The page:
Blog Archives

Lecture: Symposium on Modern Jewish and Israeli History,

The Chicago Center for Jewish Studies, the Center for Middle Eastern Studies, the Modern European and Russian History Workshop, the History Department, and the France Chicago Center

are pleased to present:

Symposium on Modern Jewish and Israeli History

In Search of Cosmopolitan Consumption:

Jews, Department Stores and Modern Mass Consumption in Germany

Paul Lerner

History, University of Southern California

Discussant: Tara Zahra, History, University of Chicago

May 19, 4:30 pm

Social Science Research Building, Rm. 224

John Hope Franklin Room

1126 E. 59th St.

Paul Lerner, Associate Professor of History at USC, specializes in the history of the human sciences,Jewish history and the history and theory of consumer culture in Germany and Central Europe. He is the author of “Hysterical Men: War, Psychiatry and the Politics of Trauma in Germany, 1890-1930 (Cornell, 2003) and co-editor of “Traumatic Pasts: History, Psychiatry and Trauma in the Modern Age” (Cambridge, 2001) and “Jewish Masculinities: German Jews, Gender and History” (Indiana, forthcoming 2012). He is currently writing a book entitled “Consuming Encounters: Jews, Department Stores and Early Mass Consumption in Germany.”

Please contact Christina Heisser at cheisser@uchicago.edu for a copy of the paper if you plan to attend.  The symposium is in a workshop format, and assumes all participants have read the paper in advance.

The Symposium is made possible through the Harriet and Ulrich Meyer Fund and the Aronberg Fund of the Chicago Center for Jewish Studies with additional support from the Center for Middle Eastern Studies, the Modern European and Russian History Workshop, the History Department, and the France Chicago Center.

This event is free and open to the public.  Contact Christina Heisser at 773-702-7108 orcheisser@uchicago.edu with questions or to request a disability accommodation.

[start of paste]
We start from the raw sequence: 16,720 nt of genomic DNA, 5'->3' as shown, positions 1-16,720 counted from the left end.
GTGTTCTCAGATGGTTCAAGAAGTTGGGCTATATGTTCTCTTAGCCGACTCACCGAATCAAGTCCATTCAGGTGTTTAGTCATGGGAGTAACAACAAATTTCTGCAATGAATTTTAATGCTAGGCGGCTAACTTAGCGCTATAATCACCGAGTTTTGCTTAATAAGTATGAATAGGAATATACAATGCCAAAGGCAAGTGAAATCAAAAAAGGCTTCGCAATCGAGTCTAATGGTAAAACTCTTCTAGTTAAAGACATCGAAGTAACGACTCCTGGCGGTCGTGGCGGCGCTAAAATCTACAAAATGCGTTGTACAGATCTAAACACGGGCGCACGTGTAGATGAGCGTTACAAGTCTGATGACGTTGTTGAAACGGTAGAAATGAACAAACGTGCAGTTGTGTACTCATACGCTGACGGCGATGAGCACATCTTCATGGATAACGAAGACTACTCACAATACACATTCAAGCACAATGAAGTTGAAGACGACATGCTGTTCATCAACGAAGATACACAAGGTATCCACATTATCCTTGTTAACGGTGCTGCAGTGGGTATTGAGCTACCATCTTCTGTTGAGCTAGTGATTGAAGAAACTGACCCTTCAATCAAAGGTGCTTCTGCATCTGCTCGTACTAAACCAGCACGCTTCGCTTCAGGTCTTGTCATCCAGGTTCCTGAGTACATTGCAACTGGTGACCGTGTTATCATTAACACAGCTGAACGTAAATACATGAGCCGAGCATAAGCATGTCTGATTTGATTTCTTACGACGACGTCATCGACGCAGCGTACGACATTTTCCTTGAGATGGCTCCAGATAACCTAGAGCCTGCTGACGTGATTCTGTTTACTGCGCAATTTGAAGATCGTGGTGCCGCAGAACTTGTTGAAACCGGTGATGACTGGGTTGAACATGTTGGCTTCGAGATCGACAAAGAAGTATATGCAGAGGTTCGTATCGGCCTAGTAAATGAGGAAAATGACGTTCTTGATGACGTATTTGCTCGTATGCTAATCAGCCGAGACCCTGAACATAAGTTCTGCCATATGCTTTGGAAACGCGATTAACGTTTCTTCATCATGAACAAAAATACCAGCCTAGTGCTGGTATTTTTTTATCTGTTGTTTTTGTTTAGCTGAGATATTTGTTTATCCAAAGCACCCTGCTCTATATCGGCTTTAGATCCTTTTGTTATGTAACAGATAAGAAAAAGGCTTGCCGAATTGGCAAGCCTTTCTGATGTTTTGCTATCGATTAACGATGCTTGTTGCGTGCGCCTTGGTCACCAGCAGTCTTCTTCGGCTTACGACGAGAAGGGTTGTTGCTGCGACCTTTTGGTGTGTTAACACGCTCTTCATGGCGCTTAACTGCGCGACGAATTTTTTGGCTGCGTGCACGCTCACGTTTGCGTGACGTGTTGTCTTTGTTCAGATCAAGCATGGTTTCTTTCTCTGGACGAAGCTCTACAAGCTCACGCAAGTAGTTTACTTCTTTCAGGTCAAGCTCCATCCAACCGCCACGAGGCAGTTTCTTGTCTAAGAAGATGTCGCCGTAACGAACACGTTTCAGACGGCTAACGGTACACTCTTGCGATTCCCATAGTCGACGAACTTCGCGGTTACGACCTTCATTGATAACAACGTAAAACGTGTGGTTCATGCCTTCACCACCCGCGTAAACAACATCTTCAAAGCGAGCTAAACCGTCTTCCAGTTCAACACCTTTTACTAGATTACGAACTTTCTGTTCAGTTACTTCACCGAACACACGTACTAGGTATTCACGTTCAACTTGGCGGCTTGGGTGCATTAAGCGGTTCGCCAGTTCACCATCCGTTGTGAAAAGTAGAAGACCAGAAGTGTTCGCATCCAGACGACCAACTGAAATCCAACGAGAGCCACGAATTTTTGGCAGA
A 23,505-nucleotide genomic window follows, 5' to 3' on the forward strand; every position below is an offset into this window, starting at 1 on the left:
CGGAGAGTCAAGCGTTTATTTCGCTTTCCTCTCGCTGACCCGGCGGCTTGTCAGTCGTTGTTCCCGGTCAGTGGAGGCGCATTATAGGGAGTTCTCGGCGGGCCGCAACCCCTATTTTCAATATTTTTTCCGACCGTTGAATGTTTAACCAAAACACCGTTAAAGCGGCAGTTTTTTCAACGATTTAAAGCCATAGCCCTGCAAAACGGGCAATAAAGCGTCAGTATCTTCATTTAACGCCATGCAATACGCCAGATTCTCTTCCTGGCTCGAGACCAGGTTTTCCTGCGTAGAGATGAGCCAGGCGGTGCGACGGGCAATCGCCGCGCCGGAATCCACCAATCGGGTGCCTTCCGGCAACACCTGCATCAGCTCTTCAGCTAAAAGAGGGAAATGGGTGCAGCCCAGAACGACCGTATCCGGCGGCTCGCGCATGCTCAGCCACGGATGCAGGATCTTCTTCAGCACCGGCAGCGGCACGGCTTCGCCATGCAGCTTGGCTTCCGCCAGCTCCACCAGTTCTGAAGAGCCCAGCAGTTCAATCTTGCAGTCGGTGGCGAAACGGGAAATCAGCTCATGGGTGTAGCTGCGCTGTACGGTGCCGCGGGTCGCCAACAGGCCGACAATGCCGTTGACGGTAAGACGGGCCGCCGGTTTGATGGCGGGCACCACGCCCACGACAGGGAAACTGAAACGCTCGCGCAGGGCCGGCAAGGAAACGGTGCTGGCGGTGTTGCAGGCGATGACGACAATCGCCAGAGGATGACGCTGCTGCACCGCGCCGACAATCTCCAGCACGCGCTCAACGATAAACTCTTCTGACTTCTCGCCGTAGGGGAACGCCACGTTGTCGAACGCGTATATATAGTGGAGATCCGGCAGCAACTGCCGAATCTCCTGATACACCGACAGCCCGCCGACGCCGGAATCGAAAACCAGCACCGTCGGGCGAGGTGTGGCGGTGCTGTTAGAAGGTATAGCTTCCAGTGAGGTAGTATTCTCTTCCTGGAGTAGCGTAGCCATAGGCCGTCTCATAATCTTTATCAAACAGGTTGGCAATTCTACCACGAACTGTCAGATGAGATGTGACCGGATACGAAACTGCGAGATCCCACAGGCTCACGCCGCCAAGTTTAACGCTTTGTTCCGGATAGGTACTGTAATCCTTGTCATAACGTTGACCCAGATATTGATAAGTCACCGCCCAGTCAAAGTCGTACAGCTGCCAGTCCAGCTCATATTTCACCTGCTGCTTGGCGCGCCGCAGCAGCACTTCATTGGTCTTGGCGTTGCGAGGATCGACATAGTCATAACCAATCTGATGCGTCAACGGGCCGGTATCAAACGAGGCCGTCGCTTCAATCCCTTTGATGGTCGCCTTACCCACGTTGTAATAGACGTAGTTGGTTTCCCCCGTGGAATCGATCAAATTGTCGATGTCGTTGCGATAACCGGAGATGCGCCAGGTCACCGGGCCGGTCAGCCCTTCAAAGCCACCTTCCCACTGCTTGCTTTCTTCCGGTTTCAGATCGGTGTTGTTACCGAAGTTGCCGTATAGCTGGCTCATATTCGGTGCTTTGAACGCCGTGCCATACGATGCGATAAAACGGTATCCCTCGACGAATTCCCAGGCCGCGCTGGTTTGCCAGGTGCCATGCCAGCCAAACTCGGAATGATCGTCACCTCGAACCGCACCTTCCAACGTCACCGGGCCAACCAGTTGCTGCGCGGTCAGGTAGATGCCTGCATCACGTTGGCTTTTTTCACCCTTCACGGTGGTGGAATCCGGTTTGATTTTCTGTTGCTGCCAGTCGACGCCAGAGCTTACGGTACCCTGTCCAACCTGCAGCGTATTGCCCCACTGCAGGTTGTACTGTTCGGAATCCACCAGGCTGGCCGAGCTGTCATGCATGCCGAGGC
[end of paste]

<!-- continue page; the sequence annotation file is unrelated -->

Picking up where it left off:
Posted in: University of Chicago Events
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Workshop: History of Prostitution in Poland, Prof. Keely Stauter-Halsted (UIC), Modern Europe Workshop, May 10

A message from our friends at Modern Europe Workshop:

Dear all,

Please join us on Tuesday, May 10 in the John Hope Franklin Room for the next meeting of the Modern Europe Workshop: refreshments at 4:45, discussion starting at 5:00. We are pleased to welcome Keely Stauter-Halsted, the Stefan and Lucy Hejna Family Chair in the History of Poland at the University of Illinois at Chicago. Her publications include The Nation in the Village: The Genesis of Peasant National Identity in Austrian Poland, 1848-1914 (Cornell, 2001). Professor Stauter-Halsted’s paper, from an in-progress work on the history of prostitution in Poland, is currently available on Chalk. If you do not have access to the Chalk site or have any questions, please contact Eleanor.

Immediately after the workshop, everyone is warmly invited to a workshop dinner at Tara Zahra’s house.

Address: 5445 S. East View Park #2, Chicago 60615
Phone: (773) 484-7616

If you plan to attend dinner, please RSVP to tzahra@uchicago.edu by Sunday May 8 so that we have enough food.

We hope to see you there!

Best,
Eleanor, elrivera@uchicago.edu

Posted in: University of Chicago Events
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Lecture: From the Indian Ocean to the Mediterranean: The Global Trade Network of Armenian Merchants from New Julfa, May 20

Department of Near Eastern Languages and Civilizations at the University of Chicago presents

From the Indian Ocean to the Mediterranean:
The Global Trade Network of Armenian Merchants from New Julfa

By Prof. Sebouh Aslanian
Visiting Professor in Armenian Studies at the University of Chicago

Made possible by the Dumanian Armenian Studies Endowment

Friday, May 20
6:30 pm
Pick Lounge
5828 S. University Ave, Chicago, IL 60637

Open to Public

Reception to follow

Please circulate!

For assistance please contact Dr. Hripsime Haroutunian:
hharoutu@uchicago.edu

Posted in: University of Chicago Events
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Colloquium: St. Petersburg in the History of Russian Literature, Mikhail Kuraev, March 28

Mikhail Kuraev | St. Petersburg in the History of Russian Literature

WHEN Monday, March 28, 2011, 4:30 – 5:30pm
WHERE Foster 103
1130 E 59th St
Chicago, IL 60637
EVENT TYPE Lectures
BUILDING/ROOM Foster 103
PRIMARY SPONSOR CEERES, Slavic Department
PRESENTER Mikhail Kuraev
LECTURE TITLE St. Petersburg in the History of Russian Literature
CAMPUS MAP maps.uchicago.edu
DISABILITY CLAUSE Please contact the event sponsor(s) if you require assistance to fully participate in this event.
Posted in: CEERES Events/News, University of Chicago Events
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Conference: Historical Poetics: Past, Present and Future, May 20-21

May 20-21st

Historical Poetics: Past, Present and Future

Details: lucian.uchicago.edu/blogs/historicalpoetics/

This spring CEERES will co-sponsor the conference “Historical Poetics: Past, Present and Future.” Organized by Profs. Boris Maslov (UofC), Lina Steiner (UofC) and Michael Kunichika (NYU), the conference is intended as a forum in which to reflect upon the methodological potential of Historical Poetics in the wake of New Historicism.